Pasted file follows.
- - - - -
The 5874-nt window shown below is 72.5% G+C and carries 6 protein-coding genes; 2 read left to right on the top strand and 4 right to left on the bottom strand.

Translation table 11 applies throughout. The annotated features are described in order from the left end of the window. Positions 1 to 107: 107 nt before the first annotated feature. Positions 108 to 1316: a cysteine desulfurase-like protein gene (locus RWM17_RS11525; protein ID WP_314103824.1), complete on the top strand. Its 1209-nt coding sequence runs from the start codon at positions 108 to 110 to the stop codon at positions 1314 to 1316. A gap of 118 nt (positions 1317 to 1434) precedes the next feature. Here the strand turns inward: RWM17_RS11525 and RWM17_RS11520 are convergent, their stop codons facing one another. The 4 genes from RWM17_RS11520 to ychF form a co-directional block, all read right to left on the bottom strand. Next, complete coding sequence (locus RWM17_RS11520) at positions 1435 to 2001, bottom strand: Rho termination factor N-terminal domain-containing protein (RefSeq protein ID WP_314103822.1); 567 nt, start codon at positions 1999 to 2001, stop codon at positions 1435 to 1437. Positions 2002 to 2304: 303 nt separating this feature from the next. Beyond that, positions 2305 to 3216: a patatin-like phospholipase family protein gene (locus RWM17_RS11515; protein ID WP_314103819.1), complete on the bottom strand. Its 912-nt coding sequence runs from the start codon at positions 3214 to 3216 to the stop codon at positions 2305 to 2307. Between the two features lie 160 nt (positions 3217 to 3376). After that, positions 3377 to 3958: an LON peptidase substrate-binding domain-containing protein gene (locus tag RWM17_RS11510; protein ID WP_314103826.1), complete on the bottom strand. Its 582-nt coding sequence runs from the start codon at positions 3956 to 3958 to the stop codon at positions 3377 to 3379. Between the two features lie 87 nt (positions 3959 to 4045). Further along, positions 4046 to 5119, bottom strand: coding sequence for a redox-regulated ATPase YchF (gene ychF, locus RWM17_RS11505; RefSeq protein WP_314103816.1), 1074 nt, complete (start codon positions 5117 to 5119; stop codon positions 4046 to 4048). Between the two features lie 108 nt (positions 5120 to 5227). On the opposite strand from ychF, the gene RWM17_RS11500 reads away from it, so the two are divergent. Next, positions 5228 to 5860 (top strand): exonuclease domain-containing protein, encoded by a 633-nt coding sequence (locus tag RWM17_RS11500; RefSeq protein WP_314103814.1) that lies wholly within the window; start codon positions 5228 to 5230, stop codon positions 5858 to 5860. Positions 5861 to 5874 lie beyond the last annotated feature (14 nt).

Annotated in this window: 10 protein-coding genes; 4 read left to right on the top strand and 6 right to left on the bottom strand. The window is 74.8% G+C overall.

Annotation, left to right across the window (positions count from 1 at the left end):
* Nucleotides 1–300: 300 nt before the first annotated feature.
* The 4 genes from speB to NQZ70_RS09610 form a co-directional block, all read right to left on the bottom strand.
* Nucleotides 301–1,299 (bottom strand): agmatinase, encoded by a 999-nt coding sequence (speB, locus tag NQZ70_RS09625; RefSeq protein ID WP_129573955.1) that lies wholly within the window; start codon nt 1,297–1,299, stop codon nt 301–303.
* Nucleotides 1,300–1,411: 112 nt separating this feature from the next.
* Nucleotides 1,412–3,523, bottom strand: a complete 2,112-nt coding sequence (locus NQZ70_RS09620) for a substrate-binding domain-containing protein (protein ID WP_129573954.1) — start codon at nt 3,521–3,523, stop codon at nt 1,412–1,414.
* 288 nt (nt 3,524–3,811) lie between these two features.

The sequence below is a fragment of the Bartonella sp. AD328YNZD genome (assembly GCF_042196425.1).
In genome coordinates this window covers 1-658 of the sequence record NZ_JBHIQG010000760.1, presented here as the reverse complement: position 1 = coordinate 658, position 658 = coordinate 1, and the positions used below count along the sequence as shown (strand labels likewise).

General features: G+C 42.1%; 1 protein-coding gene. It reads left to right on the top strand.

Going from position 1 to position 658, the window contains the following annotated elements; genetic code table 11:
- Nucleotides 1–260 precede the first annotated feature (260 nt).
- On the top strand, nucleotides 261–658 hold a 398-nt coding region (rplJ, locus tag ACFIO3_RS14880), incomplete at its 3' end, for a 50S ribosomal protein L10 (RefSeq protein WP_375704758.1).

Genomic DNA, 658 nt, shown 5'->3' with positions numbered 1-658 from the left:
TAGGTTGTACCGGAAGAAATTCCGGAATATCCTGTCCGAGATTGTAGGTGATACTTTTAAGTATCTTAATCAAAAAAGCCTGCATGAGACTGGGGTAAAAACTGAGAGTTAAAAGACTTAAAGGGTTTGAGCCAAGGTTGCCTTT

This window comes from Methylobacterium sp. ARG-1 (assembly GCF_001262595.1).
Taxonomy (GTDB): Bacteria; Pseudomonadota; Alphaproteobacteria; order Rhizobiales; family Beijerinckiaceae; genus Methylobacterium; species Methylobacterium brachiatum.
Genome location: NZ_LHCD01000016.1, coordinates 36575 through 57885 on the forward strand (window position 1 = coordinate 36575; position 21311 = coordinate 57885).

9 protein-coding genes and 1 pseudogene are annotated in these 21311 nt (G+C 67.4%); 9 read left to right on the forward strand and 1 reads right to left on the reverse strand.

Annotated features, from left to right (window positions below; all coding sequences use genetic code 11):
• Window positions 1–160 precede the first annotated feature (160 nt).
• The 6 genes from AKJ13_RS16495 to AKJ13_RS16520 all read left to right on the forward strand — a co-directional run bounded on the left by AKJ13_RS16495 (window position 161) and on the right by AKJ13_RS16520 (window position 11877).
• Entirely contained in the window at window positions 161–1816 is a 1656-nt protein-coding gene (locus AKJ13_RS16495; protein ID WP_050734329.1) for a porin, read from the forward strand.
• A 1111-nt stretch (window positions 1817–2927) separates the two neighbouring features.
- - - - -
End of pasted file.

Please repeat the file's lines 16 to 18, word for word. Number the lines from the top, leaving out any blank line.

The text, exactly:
- On the top strand, nucleotides 261–658 hold a 398-nt coding region (rplJ, locus tag ACFIO3_RS14880), incomplete at its 3' end, for a 50S ribosomal protein L10 (RefSeq protein WP_375704758.1).

Genomic DNA, 658 nt, shown 5'->3' with positions numbered 1-658 from the left:
TAGGTTGTACCGGAAGAAATTCCGGAATATCCTGTCCGAGATTGTAGGTGATACTTTTAAGTATCTTAATCAAAAAAGCCTGCATGAGACTGGGGTAAAAACTGAGAGTTAAAAGACTTAAAGGGTTTGAGCCAAGGTTGCCTTT